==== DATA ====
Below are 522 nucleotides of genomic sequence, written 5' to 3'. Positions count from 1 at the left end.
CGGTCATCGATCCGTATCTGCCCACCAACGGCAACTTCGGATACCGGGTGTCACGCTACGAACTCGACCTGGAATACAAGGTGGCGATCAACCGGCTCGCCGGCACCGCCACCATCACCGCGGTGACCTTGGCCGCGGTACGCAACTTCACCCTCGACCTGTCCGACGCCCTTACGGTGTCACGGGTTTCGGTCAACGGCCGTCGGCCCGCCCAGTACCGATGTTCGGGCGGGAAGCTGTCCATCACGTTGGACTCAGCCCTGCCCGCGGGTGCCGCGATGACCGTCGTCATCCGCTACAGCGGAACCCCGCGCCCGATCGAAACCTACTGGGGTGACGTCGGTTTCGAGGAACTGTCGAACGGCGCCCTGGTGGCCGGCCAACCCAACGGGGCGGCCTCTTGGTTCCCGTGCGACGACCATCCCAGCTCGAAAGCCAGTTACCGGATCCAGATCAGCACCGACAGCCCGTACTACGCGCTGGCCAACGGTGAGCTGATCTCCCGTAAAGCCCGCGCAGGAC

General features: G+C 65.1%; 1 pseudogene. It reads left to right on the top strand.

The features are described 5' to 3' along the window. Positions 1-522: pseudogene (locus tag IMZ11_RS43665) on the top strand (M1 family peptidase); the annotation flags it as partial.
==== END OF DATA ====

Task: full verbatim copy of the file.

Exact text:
Below are 522 nucleotides of genomic sequence, written 5' to 3'. Positions count from 1 at the left end.
CGGTCATCGATCCGTATCTGCCCACCAACGGCAACTTCGGATACCGGGTGTCACGCTACGAACTCGACCTGGAATACAAGGTGGCGATCAACCGGCTCGCCGGCACCGCCACCATCACCGCGGTGACCTTGGCCGCGGTACGCAACTTCACCCTCGACCTGTCCGACGCCCTTACGGTGTCACGGGTTTCGGTCAACGGCCGTCGGCCCGCCCAGTACCGATGTTCGGGCGGGAAGCTGTCCATCACGTTGGACTCAGCCCTGCCCGCGGGTGCCGCGATGACCGTCGTCATCCGCTACAGCGGAACCCCGCGCCCGATCGAAACCTACTGGGGTGACGTCGGTTTCGAGGAACTGTCGAACGGCGCCCTGGTGGCCGGCCAACCCAACGGGGCGGCCTCTTGGTTCCCGTGCGACGACCATCCCAGCTCGAAAGCCAGTTACCGGATCCAGATCAGCACCGACAGCCCGTACTACGCGCTGGCCAACGGTGAGCTGATCTCCCGTAAAGCCCGCGCAGGAC

General features: G+C 65.1%; 1 pseudogene. It reads left to right on the top strand.

The features are described 5' to 3' along the window. Positions 1-522: pseudogene (locus tag IMZ11_RS43665) on the top strand (M1 family peptidase); the annotation flags it as partial.